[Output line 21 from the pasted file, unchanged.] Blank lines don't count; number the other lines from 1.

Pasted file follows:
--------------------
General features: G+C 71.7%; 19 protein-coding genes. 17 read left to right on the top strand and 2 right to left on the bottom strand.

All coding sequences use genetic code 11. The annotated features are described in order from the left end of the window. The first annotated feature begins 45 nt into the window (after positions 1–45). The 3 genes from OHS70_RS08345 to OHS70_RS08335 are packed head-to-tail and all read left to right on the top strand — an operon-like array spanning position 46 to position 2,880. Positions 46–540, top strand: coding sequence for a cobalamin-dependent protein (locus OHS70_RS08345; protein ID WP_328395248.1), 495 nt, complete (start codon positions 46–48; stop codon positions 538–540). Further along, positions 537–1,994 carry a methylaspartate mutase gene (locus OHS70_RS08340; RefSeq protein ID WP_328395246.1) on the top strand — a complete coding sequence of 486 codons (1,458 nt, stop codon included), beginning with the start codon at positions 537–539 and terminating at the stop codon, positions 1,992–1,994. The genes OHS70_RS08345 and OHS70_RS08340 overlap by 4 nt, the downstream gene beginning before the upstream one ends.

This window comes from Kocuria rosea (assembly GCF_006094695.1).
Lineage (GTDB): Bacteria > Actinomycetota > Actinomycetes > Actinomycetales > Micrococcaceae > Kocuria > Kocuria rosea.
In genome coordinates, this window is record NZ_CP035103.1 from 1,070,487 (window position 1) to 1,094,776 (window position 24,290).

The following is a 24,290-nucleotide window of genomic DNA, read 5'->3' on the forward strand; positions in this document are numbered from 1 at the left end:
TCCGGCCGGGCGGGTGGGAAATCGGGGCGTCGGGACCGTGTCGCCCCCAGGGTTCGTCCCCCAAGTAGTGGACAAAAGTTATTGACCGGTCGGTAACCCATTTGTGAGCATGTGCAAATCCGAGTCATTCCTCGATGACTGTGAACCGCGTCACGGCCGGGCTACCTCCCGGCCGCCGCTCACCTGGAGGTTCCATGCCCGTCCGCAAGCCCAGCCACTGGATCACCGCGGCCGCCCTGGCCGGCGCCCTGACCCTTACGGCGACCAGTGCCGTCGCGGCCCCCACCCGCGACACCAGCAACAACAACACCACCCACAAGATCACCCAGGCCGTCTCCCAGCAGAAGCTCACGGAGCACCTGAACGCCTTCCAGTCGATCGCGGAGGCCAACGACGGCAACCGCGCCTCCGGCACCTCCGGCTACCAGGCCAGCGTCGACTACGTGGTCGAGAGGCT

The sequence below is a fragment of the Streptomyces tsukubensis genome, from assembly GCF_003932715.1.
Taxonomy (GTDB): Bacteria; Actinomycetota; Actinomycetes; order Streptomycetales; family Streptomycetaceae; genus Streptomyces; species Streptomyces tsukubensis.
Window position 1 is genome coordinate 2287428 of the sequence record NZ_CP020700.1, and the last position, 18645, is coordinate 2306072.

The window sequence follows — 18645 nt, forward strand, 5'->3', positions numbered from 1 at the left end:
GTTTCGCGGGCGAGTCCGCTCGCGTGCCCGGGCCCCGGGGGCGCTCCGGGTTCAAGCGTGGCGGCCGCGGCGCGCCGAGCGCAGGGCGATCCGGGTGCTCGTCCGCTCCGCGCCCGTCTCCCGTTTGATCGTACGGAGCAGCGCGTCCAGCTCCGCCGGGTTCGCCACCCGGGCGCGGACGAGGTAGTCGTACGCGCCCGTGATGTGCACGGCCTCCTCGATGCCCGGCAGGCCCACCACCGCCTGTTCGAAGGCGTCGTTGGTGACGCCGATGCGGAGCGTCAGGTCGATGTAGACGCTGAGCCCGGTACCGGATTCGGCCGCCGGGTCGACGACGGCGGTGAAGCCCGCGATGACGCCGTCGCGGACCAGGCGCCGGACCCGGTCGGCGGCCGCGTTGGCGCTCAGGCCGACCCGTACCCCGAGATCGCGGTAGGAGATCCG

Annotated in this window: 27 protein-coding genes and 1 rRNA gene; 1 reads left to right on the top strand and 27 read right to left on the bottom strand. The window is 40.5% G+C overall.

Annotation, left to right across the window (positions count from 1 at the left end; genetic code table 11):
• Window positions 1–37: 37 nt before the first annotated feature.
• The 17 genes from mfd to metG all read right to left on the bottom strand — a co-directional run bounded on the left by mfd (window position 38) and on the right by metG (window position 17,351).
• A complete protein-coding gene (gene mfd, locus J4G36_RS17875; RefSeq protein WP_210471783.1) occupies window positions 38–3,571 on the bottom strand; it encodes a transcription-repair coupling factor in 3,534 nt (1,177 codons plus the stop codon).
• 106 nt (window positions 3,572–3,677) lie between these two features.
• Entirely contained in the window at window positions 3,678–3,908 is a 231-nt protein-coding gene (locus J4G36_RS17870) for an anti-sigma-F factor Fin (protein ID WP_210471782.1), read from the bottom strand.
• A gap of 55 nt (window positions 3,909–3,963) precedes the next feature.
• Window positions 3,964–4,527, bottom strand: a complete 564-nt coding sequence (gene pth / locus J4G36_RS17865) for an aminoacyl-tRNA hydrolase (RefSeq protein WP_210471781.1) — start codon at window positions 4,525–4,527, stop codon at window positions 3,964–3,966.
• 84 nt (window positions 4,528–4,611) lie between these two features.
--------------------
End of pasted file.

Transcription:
• Window positions 3,964–4,527, bottom strand: a complete 564-nt coding sequence (gene pth / locus J4G36_RS17865) for an aminoacyl-tRNA hydrolase (RefSeq protein WP_210471781.1) — start codon at window positions 4,525–4,527, stop codon at window positions 3,964–3,966.